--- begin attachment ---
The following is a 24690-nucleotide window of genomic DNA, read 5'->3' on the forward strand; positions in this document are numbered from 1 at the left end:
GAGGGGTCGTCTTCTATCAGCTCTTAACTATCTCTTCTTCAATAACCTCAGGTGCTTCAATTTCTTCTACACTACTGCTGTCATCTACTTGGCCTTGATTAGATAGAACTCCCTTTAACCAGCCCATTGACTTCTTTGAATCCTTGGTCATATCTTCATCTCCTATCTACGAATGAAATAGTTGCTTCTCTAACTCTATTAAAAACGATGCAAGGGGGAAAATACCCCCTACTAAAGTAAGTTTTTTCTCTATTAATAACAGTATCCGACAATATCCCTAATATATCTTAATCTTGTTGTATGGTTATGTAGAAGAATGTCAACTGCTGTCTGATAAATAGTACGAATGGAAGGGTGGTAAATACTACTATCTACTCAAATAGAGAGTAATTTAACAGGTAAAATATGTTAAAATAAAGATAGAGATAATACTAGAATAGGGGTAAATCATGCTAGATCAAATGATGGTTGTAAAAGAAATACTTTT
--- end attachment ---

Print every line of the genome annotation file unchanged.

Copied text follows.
The following is a 24690-nucleotide window of genomic DNA, read 5'->3' on the forward strand; positions in this document are numbered from 1 at the left end:
GAGGGGTCGTCTTCTATCAGCTCTTAACTATCTCTTCTTCAATAACCTCAGGTGCTTCAATTTCTTCTACACTACTGCTGTCATCTACTTGGCCTTGATTAGATAGAACTCCCTTTAACCAGCCCATTGACTTCTTTGAATCCTTGGTCATATCTTCATCTCCTATCTACGAATGAAATAGTTGCTTCTCTAACTCTATTAAAAACGATGCAAGGGGGAAAATACCCCCTACTAAAGTAAGTTTTTTCTCTATTAATAACAGTATCCGACAATATCCCTAATATATCTTAATCTTGTTGTATGGTTATGTAGAAGAATGTCAACTGCTGTCTGATAAATAGTACGAATGGAAGGGTGGTAAATACTACTATCTACTCAAATAGAGAGTAATTTAACAGGTAAAATATGTTAAAATAAAGATAGAGATAATACTAGAATAGGGGTAAATCATGCTAGATCAAATGATGGTTGTAAAAGAAATACTTTT